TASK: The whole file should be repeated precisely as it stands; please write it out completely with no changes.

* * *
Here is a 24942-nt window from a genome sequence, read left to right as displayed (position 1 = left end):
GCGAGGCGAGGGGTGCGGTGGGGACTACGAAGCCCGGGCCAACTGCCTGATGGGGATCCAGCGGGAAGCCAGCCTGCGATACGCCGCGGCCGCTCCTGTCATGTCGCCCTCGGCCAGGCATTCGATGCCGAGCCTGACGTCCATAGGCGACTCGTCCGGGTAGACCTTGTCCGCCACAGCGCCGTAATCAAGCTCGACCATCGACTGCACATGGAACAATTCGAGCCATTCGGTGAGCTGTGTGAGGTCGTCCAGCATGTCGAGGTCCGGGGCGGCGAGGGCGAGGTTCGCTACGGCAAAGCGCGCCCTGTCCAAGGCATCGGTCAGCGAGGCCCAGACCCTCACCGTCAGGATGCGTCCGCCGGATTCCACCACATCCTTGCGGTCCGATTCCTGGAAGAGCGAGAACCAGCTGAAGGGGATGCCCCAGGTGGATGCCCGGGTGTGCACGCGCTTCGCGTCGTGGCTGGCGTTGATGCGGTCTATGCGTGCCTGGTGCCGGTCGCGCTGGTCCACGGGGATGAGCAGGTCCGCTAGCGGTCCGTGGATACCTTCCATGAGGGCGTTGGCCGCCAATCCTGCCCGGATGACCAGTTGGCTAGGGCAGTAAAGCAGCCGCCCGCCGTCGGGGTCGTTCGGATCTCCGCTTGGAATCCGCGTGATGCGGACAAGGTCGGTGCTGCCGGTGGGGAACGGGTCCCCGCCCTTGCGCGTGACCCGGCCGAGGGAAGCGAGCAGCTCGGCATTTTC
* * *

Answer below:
Here is a 24942-nt window from a genome sequence, read left to right as displayed (position 1 = left end):
GCGAGGCGAGGGGTGCGGTGGGGACTACGAAGCCCGGGCCAACTGCCTGATGGGGATCCAGCGGGAAGCCAGCCTGCGATACGCCGCGGCCGCTCCTGTCATGTCGCCCTCGGCCAGGCATTCGATGCCGAGCCTGACGTCCATAGGCGACTCGTCCGGGTAGACCTTGTCCGCCACAGCGCCGTAATCAAGCTCGACCATCGACTGCACATGGAACAATTCGAGCCATTCGGTGAGCTGTGTGAGGTCGTCCAGCATGTCGAGGTCCGGGGCGGCGAGGGCGAGGTTCGCTACGGCAAAGCGCGCCCTGTCCAAGGCATCGGTCAGCGAGGCCCAGACCCTCACCGTCAGGATGCGTCCGCCGGATTCCACCACATCCTTGCGGTCCGATTCCTGGAAGAGCGAGAACCAGCTGAAGGGGATGCCCCAGGTGGATGCCCGGGTGTGCACGCGCTTCGCGTCGTGGCTGGCGTTGATGCGGTCTATGCGTGCCTGGTGCCGGTCGCGCTGGTCCACGGGGATGAGCAGGTCCGCTAGCGGTCCGTGGATACCTTCCATGAGGGCGTTGGCCGCCAATCCTGCCCGGATGACCAGTTGGCTAGGGCAGTAAAGCAGCCGCCCGCCGTCGGGGTCGTTCGGATCTCCGCTTGGAATCCGCGTGATGCGGACAAGGTCGGTGCTGCCGGTGGGGAACGGGTCCCCGCCCTTGCGCGTGACCCGGCCGAGGGAAGCGAGCAGCTCGGCATTTTC